Joel Sanders, the former Dewey & LeBoeuf executive who was jailed on Thursday for failing to pay a fine stemming from his conviction, was released early Friday morning, according to his defense attorney, who said Sanders’ current law firm, Greenspoon Marder, paid the entire $1 million penalty.
“His firm backed him up with this, they were able to come up with the money. They value Joel, they think he’s a tremendous individual,” Christopher Oprison, Sanders’ attorney, said about Greenspoon. “That just shows their dedication and how they feel about Joel.”
New York City Department of Correction records confirm that Sanders was released Friday.
Oprison, a partner at DLA Piper, said his client is back “home,” referring to Sanders’ house on Long Island. He said his client was jailed for about a day, including at a downtown facility in Manhattan and then for about five hours at Rikers Island. Sanders was released at around 1 a.m. on Friday, Oprison said.
It was a “traumatic experience, this was awful,” Oprison said about Sanders’ brief jailing, noting that Sanders is a “good and honest person” who “takes care of his family.”
Manhattan Supreme Court Justice Robert Stolz on Thursday ordered Sanders into custody after shooting down a bid from the former Dewey executive and his defense lawyer to have the $1 million fine reduced or revoked.
Sanders owed the penalty following his conviction on felony charges stemming from a scheme to defraud the defunct law firm’s investors and lenders before its 2012 collapse. His sentence included three years of conditional discharge, requiring him to pay the $1 million fine in three equal yearly installments and to complete 750 hours of community service.
In court papers filed late last month, Oprison argued that Sanders couldn’t make his first yearly installment on the fine, citing dire financial straits.
But at a hearing Thursday, Stolz noted that Sanders owns, outright, his house on Long Island worth at least $650,000 and has about $850,000 in equity on an oceanfront condominium in Miami Beach, Florida, that’s worth around $1 million. The judge also pointed out that Sanders and his wife have leases on “two high-end cars,” one an Audi and the other a Mercedes-Benz.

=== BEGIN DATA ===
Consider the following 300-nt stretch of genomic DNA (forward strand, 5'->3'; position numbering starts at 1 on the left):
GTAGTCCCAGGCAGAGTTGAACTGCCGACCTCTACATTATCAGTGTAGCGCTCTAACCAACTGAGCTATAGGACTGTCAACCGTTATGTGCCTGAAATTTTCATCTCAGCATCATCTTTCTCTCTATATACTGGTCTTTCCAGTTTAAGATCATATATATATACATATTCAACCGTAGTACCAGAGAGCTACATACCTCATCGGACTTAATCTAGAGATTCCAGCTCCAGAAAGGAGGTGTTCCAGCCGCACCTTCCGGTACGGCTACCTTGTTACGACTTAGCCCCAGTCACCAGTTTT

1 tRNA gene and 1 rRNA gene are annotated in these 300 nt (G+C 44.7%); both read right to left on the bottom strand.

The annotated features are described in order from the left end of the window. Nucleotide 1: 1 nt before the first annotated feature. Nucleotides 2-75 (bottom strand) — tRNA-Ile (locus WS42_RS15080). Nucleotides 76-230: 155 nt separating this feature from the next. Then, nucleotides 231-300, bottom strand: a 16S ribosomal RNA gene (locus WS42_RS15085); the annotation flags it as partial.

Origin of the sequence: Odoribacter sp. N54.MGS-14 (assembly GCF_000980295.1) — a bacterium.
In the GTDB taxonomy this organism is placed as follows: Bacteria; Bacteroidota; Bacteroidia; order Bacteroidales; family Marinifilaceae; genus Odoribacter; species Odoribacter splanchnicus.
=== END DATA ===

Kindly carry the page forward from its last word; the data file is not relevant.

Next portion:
“I find the defendant willfully failed to pay his fine,” Stolz said Thursday. “I find the claimed inability to pay here not credible.”
Oprison said Friday he anticipated Stolz to take seriously the request to modify the fine. “I don’t think anybody expected the judge to take that extreme action,” Oprison said. “You can’t just liquidate a home” and Sanders “can’t get any loans from the bank.”
Asked whether Sanders will have to reimburse Greenspoon, where he is chief operating officer, Oprison said he’s doesn’t know of the internal arrangements between Greenspoon and Sanders.
Oprison noted that Sanders has tried to resign twice from Greenspoon because of the “bad press” his employment could bring the firm, but the firm refused each time. Sanders remains under conditional discharge for the next two years, continuing his community service, Oprison confirmed.
Oprison said he is “pretty optimistic” about Sanders’ appeal of his conviction, anticipating the $1 million will be reimbursed. “We have solid grounds for the appeal,” he said, noting it could be decided sometime next year.
“We’ve got a number of issues we’re raising,” Oprison said, citing issues such as alleged juror and government misconduct, statute of limitations questions and a recantation of witness testimony.
“We think the conviction was unjust, and the sentence and the fine were unjust and completely excessive,” Oprison said.
The Manhattan DA’s office declined to comment on Sanders’ release.
A spokeswoman for Greenspoon Marder didn’t immediately respond to a request for comment on Friday.